Brazil Amazon Deforestation
An aerial view of a tract of Amazon jungle recently cleared by loggers and farmers near the city of Para state, Brazil. Reuters

Decades of destruction in the Amazon rainforest might be the reason that Brazil’s taps are running dry, Brazilian scientists say. Deforestation is crippling the jungle’s ability to pump moisture into the air, which could be causing drought across broad swaths of the South American country, the Associated Press reported Thursday.

“With each tree that falls, you lose a little bit more of that water that’s being transported to São Paulo and the rest of Brazil,” Philip Fearnside, a professor at the Brazilian government’s National Institute for Research in the Amazon, told AP. “If you just let that continue, you’re going to have a major impact on big population centers in Brazil that are feeling the pinch now.”

Over the years, loggers, farmers and ranchers have razed hundreds of millions of jungle acres to expand agricultural production or make big money off precious timber. As a result, fewer trees are left to perform the critical function of pulling up water through their roots and spreading it into the atmosphere. This in turn is drying up the massive “sky rivers” that deliver rains to most of southeastern Brazil, according to scientists.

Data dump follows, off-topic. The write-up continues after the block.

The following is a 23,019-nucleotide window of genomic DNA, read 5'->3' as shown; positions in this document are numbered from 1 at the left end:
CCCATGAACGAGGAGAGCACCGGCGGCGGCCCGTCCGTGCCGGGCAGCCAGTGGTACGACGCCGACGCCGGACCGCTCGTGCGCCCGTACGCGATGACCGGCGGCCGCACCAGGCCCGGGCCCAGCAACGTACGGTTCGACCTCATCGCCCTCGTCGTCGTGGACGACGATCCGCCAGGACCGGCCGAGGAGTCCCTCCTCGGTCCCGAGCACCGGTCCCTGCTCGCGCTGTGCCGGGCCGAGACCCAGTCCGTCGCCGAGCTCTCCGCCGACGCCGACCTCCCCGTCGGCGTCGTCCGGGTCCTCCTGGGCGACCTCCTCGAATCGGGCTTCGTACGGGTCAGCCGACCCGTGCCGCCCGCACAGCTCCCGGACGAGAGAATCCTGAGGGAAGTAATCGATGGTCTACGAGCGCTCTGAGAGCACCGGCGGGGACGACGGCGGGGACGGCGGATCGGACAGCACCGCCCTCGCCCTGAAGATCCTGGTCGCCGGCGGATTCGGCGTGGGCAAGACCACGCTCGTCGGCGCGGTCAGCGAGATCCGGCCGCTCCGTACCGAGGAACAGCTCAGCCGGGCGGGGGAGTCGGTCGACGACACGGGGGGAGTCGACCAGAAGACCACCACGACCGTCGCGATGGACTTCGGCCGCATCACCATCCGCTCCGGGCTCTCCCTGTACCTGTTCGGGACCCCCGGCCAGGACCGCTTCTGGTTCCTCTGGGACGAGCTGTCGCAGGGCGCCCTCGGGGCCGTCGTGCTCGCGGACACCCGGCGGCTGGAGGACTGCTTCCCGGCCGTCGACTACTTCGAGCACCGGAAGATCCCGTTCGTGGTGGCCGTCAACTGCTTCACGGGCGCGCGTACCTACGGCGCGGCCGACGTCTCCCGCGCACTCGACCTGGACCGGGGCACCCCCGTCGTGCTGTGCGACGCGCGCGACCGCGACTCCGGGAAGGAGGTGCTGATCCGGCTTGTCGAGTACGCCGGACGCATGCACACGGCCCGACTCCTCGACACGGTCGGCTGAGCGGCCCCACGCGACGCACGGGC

In São Paulo, the nation’s financial hub and home to 23 million people, rainfall is at one-third the normal level, and the megacity is suffering its worst drought in over 80 years. Experts warn that unless the region sees intense and enduring rains, São Paulo could run out of water in a matter of months or even weeks. In other regions, drought is hampering production of coffee and sugar, two of Brazil’s largest exports.

Antonio Nobre, of Brazil’s Center for Earth System Science, told AP that the drought is magnifying the need to halt the cutting of trees in the Amazon. Despite government efforts to slow deforestation and enforce environmental laws, huge tracts of the rainforest are still bare. In an October report, Nobre warned that one-fifth of denuded areas need to be replanted to restore the atmosphere's withering sky rivers.

“We’re like the Titanic moving straight toward the iceberg,” he told AP.